Internal communication plans are key when a company wants to transform itself in some way.
For Michael Beer, professor of Business Administration at Harvard Business School and author of the book “Fit to Compete”, the main reason lies in how the different parts of the company communicate. “There is a kind of silence in many organisations, where no one feels comfortable talking about the truth with their bosses.
This silence kills morale and can lead companies to make major strategic mistakes.
People become so discouraged that they stop bothering to collaborate to improve the organisation.”
This explains why most companies fail in their efforts to transform themselves: while employees at lower levels are aware of many problems affecting the business, they do not pass this on to management or other colleagues for fear that it will not feel good or their job will be in jeopardy.
The way around this is simple: develop an internal communication plan
What is an internal communication plan?
Internal communication is any type of communication that is not work-related or occurs within the organisation.
Communication is often the basis for a healthy relationship, whether in a couple, between 2 friends or in a business.
An internal communication plan is therefore the concrete steps an organisation takes to ensure that internal communication at all levels of the business functions properly.
If you want good internal communication, you have to draw up a strategy and, within that strategy, a plan:
How to define an internal communication plan?
Developing an internal communication plan before a major change in your business or simply to improve the human aspects of your business is a great idea.
To do so, here are the steps you need to follow:
- Encourage bottom-up communication.
- Encourage 1 to 1 communication.
- Encourage 1 to N communication.
- Define communication problems and eliminate them.
Encourage bottom-up communication.
In most companies there is no problem with communication flowing from the top down:
- From management to managers.
- From managers to employees.
The problem lies in the opposite direction, mainly because of the fear with which we started the article.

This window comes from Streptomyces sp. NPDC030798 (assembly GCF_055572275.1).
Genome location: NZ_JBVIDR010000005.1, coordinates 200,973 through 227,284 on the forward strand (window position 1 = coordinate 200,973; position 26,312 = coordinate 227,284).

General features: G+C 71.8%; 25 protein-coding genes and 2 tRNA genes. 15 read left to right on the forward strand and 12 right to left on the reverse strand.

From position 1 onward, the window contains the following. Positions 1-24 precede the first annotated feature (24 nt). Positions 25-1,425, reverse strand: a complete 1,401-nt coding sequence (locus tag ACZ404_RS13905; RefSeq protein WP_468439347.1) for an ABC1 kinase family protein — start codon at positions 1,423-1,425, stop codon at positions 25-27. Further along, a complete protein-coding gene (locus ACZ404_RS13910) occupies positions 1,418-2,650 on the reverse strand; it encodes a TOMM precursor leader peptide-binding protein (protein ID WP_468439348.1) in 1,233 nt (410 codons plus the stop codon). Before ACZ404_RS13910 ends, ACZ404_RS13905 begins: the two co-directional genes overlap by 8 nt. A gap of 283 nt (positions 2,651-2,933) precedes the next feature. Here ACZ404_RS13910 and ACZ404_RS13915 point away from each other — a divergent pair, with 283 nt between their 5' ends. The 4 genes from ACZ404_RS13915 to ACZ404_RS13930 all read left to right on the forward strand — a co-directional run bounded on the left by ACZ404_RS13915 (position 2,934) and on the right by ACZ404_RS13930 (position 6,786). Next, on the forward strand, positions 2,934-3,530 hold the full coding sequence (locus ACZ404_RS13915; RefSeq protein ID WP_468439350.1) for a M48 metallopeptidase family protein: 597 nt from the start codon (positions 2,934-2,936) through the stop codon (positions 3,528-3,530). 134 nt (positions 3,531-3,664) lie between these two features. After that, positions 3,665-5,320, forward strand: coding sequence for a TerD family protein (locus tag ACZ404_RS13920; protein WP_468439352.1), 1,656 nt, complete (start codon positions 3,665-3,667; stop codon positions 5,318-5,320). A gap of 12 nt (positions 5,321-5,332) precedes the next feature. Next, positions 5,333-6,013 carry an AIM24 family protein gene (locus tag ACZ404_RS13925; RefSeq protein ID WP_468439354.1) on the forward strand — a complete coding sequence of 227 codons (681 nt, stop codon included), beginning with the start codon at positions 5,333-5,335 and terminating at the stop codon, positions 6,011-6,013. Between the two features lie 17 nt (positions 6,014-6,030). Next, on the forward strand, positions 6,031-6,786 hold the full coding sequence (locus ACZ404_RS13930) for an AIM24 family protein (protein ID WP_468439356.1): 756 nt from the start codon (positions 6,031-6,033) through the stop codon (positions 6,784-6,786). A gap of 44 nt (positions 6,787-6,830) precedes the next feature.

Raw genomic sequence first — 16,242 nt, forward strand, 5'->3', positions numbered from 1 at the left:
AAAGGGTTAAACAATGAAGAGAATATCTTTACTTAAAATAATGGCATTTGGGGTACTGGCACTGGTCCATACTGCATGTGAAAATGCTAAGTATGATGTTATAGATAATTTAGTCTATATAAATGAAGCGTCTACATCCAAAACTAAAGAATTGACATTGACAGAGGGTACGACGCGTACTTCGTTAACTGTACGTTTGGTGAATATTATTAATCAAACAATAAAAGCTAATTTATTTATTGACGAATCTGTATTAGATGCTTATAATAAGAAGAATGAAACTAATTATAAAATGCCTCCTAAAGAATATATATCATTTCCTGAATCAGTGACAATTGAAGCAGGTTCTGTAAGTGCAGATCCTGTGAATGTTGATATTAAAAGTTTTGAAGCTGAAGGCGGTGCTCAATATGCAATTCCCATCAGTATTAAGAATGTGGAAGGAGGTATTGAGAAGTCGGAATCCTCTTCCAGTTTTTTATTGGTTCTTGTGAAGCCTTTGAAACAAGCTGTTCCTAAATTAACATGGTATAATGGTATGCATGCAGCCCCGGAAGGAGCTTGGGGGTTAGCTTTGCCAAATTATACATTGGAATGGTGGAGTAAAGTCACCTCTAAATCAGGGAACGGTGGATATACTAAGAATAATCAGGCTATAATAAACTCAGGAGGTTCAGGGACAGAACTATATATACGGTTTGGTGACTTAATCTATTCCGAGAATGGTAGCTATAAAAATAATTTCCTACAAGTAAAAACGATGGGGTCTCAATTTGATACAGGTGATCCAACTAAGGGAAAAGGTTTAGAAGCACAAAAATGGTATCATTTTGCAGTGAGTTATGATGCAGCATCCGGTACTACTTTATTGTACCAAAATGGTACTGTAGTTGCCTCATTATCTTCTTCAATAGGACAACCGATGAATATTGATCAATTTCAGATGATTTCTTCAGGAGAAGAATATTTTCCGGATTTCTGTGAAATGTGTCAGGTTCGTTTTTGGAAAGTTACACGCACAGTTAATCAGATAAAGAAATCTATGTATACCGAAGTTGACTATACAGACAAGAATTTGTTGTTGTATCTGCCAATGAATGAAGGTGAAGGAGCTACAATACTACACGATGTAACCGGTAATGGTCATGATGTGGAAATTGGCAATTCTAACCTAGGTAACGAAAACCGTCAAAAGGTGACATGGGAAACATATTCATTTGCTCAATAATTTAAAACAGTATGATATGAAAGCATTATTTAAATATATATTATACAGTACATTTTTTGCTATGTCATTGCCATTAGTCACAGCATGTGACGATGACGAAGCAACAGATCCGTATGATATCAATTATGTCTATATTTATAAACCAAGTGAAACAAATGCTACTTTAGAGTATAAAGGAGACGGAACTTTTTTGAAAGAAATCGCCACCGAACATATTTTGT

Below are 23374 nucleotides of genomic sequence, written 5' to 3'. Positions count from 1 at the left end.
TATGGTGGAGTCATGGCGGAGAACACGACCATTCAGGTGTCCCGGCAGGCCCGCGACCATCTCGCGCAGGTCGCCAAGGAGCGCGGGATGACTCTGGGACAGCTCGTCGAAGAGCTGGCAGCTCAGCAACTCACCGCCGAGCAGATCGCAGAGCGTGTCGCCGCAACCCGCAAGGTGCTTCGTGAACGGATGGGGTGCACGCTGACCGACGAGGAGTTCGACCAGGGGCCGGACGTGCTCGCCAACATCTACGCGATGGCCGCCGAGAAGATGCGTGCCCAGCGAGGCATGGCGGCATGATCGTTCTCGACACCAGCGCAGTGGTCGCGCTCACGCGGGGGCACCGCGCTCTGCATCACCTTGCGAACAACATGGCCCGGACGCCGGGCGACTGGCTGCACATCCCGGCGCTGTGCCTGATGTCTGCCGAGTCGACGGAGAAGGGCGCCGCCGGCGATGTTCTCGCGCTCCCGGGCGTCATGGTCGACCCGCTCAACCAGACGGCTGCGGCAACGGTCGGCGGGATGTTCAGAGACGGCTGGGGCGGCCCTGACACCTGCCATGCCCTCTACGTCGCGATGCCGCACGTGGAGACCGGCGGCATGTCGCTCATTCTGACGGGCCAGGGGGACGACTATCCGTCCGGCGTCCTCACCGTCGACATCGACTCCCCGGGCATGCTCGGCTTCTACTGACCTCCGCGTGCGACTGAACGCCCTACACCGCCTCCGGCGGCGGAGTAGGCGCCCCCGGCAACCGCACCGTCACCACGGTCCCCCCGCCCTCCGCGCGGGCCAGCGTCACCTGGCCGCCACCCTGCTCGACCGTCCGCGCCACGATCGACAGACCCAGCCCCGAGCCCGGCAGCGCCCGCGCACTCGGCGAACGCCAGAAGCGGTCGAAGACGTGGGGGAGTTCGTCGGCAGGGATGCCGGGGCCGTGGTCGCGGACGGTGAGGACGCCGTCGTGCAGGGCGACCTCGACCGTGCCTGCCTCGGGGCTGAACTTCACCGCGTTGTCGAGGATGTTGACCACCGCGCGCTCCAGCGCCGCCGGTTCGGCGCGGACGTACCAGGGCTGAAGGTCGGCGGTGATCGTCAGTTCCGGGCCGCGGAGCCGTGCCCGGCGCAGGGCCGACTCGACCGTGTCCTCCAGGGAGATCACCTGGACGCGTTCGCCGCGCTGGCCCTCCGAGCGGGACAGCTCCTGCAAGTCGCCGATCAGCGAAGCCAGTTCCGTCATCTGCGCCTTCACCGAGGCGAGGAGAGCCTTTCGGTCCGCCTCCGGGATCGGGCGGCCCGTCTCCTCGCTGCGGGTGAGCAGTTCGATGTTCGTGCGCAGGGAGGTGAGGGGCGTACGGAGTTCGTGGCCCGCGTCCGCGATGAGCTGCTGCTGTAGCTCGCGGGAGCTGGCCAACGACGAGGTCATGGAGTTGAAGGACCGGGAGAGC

To avoid this, you have to close the gap between one rung of the company and the others.
The key to this is to demonstrate from the top that every idea is welcome, to foster communication channels accessible to all team members and to create a culture of continuous communication.
The following two points are about the latter:
Encourage 1 to 1 communication.
One of the best ways to start improving internal communication is through 1 to 1 meetings.
At Efficy we do them and I, among others, value them a lot: They take place once a quarter, and in them, each person meets with their line manager to:
- Giving feedback from the other person.
- Receive feedback from yourself.
- Give some ideas for the new quarter.
This technique is super easy to implement and has great benefits.
Encourage 1 to N communication.
1 to 1 communication with your manager is fine, but it is also important to encourage everyone to everyone communication within a company regardless of their job title or team.
Quarterly meetings, brainstorming or cross-collaboration in team and departmental chats are one of the best ways to implement this.
Encouraging each other is also easy.
Define communication problems and eliminate them.
Many times internal communication does not flow not because of a lack of will or culture in the company, but because of a lack of means or because of specific obstacles.
In the case of obstacles, the most common are usually managers who are not very open to dialogue or who have a very dominant approach.
It is very easy for these team members to unintentionally cut off any possibility of communication in the business.
It is important to identify and train them so that they are no longer an obstacle.
The lack of means and channels is even easier to address. In this article we talk about it in depth, but if you want to take away one key piece of advice, this is it: Use a CRM.
It is the most important tool for internal communication in a company.
If you want, you can see it with Efficy right now :).
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